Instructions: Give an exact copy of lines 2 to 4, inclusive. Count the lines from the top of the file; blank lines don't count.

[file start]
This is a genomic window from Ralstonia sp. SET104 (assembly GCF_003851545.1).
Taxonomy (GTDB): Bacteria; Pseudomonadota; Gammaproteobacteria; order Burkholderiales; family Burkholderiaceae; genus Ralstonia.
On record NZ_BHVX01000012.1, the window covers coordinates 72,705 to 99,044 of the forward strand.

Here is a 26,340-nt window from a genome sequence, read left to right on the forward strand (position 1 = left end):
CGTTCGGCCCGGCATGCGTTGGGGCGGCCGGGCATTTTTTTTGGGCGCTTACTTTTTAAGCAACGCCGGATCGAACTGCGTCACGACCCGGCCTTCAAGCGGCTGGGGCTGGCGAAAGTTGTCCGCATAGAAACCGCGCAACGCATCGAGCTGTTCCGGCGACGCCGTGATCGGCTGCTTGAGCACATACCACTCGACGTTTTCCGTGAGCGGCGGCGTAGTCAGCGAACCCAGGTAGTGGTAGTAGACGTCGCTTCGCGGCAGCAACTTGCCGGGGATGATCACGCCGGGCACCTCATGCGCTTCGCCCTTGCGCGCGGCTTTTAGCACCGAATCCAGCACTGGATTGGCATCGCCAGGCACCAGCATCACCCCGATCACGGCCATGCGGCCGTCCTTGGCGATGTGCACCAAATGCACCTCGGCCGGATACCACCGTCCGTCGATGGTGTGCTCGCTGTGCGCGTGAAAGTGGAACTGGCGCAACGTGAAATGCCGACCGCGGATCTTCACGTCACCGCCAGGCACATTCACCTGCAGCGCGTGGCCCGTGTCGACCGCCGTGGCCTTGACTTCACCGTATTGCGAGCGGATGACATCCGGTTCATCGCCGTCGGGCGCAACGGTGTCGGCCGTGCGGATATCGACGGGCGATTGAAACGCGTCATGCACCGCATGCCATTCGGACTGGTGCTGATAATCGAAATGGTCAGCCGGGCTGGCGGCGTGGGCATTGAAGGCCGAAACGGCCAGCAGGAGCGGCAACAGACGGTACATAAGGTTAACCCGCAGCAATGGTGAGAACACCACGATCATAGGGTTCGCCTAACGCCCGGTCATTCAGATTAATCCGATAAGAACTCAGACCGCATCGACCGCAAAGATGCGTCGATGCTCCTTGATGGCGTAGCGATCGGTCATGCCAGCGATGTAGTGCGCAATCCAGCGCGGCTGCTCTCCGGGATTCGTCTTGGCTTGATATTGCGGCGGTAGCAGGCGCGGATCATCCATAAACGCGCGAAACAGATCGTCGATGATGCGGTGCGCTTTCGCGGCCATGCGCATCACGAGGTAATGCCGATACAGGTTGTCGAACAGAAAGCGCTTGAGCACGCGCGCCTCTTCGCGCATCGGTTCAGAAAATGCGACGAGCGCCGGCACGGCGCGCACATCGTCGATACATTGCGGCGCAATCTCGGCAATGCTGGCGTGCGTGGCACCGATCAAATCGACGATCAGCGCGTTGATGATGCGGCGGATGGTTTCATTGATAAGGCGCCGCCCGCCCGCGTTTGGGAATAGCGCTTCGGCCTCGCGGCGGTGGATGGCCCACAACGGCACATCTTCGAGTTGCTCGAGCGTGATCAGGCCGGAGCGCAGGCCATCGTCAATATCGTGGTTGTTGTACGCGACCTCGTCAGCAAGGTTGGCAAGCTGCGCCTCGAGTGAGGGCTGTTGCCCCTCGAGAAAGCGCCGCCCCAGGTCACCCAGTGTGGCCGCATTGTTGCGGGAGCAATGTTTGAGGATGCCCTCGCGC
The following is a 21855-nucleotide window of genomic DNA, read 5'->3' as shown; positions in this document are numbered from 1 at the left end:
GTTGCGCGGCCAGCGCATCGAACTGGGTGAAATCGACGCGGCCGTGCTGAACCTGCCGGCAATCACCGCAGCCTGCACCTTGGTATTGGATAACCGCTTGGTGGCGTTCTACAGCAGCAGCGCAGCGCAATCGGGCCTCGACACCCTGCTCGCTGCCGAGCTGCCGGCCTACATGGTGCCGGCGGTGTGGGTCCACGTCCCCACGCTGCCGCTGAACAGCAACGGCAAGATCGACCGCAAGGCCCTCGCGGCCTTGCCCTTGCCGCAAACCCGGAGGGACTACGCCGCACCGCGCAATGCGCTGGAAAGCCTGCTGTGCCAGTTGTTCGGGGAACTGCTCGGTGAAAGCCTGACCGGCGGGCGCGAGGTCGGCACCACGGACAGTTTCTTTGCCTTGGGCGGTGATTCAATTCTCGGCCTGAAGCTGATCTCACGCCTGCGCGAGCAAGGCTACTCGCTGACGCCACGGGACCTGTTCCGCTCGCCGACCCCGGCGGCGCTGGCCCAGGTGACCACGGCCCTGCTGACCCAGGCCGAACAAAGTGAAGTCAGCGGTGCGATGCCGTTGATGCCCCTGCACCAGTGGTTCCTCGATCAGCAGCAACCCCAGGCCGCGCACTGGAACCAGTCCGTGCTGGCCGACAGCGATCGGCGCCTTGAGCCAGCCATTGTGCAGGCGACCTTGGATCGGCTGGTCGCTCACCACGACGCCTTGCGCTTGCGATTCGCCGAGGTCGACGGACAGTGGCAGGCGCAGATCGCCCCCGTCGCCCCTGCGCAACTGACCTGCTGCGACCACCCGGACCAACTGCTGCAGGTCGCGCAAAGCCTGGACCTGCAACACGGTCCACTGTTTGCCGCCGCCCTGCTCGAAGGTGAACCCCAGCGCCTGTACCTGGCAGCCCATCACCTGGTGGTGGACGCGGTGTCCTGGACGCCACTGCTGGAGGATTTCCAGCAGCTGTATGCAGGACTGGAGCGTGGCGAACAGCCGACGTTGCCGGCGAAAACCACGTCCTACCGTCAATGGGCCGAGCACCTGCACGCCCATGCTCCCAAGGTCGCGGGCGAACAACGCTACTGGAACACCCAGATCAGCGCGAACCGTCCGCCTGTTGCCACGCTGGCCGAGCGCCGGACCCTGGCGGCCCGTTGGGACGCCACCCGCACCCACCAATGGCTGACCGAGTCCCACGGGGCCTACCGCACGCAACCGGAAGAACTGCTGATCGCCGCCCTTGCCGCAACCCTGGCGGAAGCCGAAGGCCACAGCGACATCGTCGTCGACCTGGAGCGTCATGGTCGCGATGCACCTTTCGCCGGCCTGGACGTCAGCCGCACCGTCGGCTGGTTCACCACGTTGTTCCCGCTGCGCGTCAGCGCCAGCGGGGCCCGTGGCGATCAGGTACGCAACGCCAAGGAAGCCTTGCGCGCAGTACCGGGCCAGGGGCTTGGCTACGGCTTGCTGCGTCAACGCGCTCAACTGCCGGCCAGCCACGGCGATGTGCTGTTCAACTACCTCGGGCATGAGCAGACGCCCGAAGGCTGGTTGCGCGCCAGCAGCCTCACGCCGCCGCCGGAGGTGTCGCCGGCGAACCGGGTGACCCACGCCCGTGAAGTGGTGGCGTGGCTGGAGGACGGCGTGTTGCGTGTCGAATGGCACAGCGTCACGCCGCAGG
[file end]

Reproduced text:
Taxonomy (GTDB): Bacteria; Pseudomonadota; Gammaproteobacteria; order Burkholderiales; family Burkholderiaceae; genus Ralstonia.
On record NZ_BHVX01000012.1, the window covers coordinates 72,705 to 99,044 of the forward strand.

Here is a 26,340-nt window from a genome sequence, read left to right on the forward strand (position 1 = left end):